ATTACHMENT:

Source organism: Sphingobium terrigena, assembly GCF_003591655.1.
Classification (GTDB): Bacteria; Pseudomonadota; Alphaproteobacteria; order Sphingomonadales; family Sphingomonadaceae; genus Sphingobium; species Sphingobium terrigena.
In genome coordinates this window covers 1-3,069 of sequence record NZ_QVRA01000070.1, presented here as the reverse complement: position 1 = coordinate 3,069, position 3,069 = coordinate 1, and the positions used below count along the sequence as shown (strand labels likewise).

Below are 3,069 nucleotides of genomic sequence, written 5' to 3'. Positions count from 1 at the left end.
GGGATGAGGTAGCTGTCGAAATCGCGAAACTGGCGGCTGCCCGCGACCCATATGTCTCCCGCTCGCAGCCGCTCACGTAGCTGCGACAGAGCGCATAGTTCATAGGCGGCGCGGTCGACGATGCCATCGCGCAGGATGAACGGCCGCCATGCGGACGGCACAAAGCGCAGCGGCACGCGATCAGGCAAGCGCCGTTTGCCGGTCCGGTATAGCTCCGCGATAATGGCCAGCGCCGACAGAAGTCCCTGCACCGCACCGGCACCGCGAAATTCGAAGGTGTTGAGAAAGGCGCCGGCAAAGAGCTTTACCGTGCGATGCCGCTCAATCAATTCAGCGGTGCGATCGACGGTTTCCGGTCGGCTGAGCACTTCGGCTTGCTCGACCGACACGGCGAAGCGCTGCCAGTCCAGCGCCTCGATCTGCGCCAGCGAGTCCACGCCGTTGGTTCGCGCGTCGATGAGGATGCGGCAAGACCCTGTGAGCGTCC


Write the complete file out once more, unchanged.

Source organism: Sphingobium terrigena, assembly GCF_003591655.1.
Classification (GTDB): Bacteria; Pseudomonadota; Alphaproteobacteria; order Sphingomonadales; family Sphingomonadaceae; genus Sphingobium; species Sphingobium terrigena.
In genome coordinates this window covers 1-3,069 of sequence record NZ_QVRA01000070.1, presented here as the reverse complement: position 1 = coordinate 3,069, position 3,069 = coordinate 1, and the positions used below count along the sequence as shown (strand labels likewise).

Below are 3,069 nucleotides of genomic sequence, written 5' to 3'. Positions count from 1 at the left end.
GGGATGAGGTAGCTGTCGAAATCGCGAAACTGGCGGCTGCCCGCGACCCATATGTCTCCCGCTCGCAGCCGCTCACGTAGCTGCGACAGAGCGCATAGTTCATAGGCGGCGCGGTCGACGATGCCATCGCGCAGGATGAACGGCCGCCATGCGGACGGCACAAAGCGCAGCGGCACGCGATCAGGCAAGCGCCGTTTGCCGGTCCGGTATAGCTCCGCGATAATGGCCAGCGCCGACAGAAGTCCCTGCACCGCACCGGCACCGCGAAATTCGAAGGTGTTGAGAAAGGCGCCGGCAAAGAGCTTTACCGTGCGATGCCGCTCAATCAATTCAGCGGTGCGATCGACGGTTTCCGGTCGGCTGAGCACTTCGGCTTGCTCGACCGACACGGCGAAGCGCTGCCAGTCCAGCGCCTCGATCTGCGCCAGCGAGTCCACGCCGTTGGTTCGCGCGTCGATGAGGATGCGGCAAGACCCTGTGAGCGTCC